The ABC’s of A Cutting Garden
Gordonsville’s Virginia Rockwell of The Gentle Gardener
and local grower Joe Caputi of Charlotte’s Garden make it easy as A, B, C.
BY JOE CAPUTI AND VIRGINIA ROCKWELL
You can grow your own beautiful cut flowers and foliage for bouquets throughout your landscape, or create a specific area for cutting. We’ve been asked by our clients to share our secrets. Here are the A, B, C’s:
“A” is for Architectural Plants.These trees and shrubs are the ‘architecture’ of your landscape throughout the year, and also perform the same function in the vase: they provide shape, texture and bold color when arranging. When designing landscapes, the Gentle Gardener often recommends evergreen, long-blooming magnolia grandiflora “Little Gem”, a dwarf form of the huge Southern magnolia. “Little Gem” is a smaller, pyramidal, “instant gratification” magnolia: leaves are 3-5 inches long; within 3 years the tree bears lemon-scented ivory blooms the size of saucers rather than dinner plates, and the tree grows only 8’ wide and 20’ tall. “Little Gem” can even be grown in raised planters like those in front of the Town Hall in Gordonsville.
Other choices to grace your winter garden and holiday table, door or mantle include: ‘English’ laurel, prunus laurocerasus “Otto Luyken”, with 3” long glossy green leaves and a neat, 4’ wide and 3’ high vase shape, and ‘sparkleberry’ deciduous holly ilex verticillata x attenuata hybrids “Winter Red”, “Red Sprite” and “Sparkleberry”, which lose their not-spiky leaves to reveal beautiful clusters of red berries all along the stems. Most folks don’t even know these are hollies, nor do they know cornus alba sibirica, c. baileyii, c. sericerea, or c. sanguinea viridissima are all red or yellow twig shrubby dogwoods. The more you cut these dogwood stems to arrange at Thanksgiving, Christmas and New Year, the more vivid red or yellow twigs grow back each year.
“B” is for Backyard Basics. With a little advance planting of bulbs and seeds in the cool of autumn, you can begin to cut flowers as early as March, and children can plant seeds directly into the spring garden for summer cut flowers. Fall planted daffodils (narcissus) and tulips are the easiest way to bring the first flowers of spring into our landscapes and homes. Deer don’t eat daffodils, but love tulips, so locate your tulip plantings carefully, or buy locally grown tulips.
Seeds to sow in fall such as larkspur, nigella (love-in-a-mist), and bachelor’s buttons are easy: plant directly into the garden in the fall and forget them! They’ll surprise you in late April through June, and reseed themselves, giving you years of effortless beauty. Plant seeds of perennial echinacea (purple coneflower) and rudbeckia (black-eyed Susan) in autumn, too. They are both perennial and reseeding, and will bloom in the first year if seeded in autumn.When the weather warms, it’s child’s play to seed zinnias, sunflowers, cosmos, and amaranth for vibrant summer color. Sow in a circular ‘keyhole’ garden for children to enjoy their own ‘Secret Garden’.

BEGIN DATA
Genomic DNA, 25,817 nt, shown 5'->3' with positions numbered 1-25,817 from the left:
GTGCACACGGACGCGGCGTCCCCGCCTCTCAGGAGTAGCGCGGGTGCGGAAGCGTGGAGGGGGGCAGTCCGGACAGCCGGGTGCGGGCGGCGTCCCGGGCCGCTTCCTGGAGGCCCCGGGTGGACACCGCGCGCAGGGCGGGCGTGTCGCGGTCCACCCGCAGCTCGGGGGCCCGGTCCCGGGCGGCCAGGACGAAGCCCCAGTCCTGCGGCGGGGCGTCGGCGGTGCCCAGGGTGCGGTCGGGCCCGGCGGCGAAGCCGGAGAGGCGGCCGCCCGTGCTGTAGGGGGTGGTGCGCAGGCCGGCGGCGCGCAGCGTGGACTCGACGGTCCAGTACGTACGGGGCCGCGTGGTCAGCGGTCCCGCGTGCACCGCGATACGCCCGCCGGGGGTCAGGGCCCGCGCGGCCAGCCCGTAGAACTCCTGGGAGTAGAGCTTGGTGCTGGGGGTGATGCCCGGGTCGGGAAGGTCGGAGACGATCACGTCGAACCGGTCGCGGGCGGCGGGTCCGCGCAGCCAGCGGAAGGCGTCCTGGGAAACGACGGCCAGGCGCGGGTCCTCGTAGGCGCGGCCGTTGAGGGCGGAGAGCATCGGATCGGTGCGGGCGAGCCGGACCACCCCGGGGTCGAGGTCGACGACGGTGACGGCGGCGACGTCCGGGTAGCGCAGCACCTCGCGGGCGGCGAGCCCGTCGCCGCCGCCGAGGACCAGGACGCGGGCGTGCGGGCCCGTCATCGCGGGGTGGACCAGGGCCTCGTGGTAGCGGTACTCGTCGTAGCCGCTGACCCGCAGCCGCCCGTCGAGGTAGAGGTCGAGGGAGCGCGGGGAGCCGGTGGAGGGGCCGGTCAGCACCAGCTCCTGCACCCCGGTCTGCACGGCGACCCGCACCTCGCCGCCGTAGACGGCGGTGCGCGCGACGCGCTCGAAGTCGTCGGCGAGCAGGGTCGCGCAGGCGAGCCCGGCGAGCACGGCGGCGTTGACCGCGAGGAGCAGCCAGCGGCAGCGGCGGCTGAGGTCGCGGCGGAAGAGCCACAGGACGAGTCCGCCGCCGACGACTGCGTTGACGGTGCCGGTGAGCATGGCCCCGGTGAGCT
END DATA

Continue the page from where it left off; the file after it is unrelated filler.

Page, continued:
Cut flower perennials (which return every year) to buy as plants for your beds and borders include: achillea (yarrow), liatris (gayfeather), monarda (bee balm or bergamot), peonies, phlox “David”, salvia and veronica. These give a variety of flower shapes and colors to keep both the landscape and the arrangements fresh throughout the summer.
“C” is for Cut Flowers for Connoisseurs: These flowers are usually grown by professionals like Charlotte’s Garden and are a bit more difficult to grow, but well worth the effort once you’ve mastered “A” and “B”. If you are short on time and expertise, pick one to try and buy the others from your local grower through florists and farmer’s markets specializing in locally grown produce, such as The Gentle Gardener.
Everybody loves Sweet Peas; however, Virginia summers are very hot and humid, not ideal for these cold loving blooms. Try starting seeds indoors and transplant in early April, or grow in your unheated greenhouse.
Other connoisseur varieties include: lisianthus (very difficult to start, but plants are also available), tuberose (gardenia-scented, nostalgic, easy to grow), and dahlia.
For more information, cut flowers to order, and a more extensive list of cutting garden plants and sources, and other resources, please contact The Gentle Gardener, or Charlotte’s Garden, www.virginiaflowers.net. Refer to this article to receive 20% off your plant or cut flower purchase.
Joe Caputi of Charlotte’s Garden, Louisa County, grows over 70 varieties of annuals, perennials and woody shrubs, from ageratum to zinnias, tulips, lilies, tuberose, dahlias, hydrangeas, and much more. Charlotte’s Garden flowers can be found at The Gentle Gardener in Gordonsville, the City Market in Charlottesville, and the 17th Street Farmers’ Market in Richmond.
Virginia R. Rockwell, VSLD,
is landscape designer and owner of The Gentle Gardener, where she
creates landscapes, container gardens, and country weddings and
events. She is certified by the Virginia Society of Landscape Designers.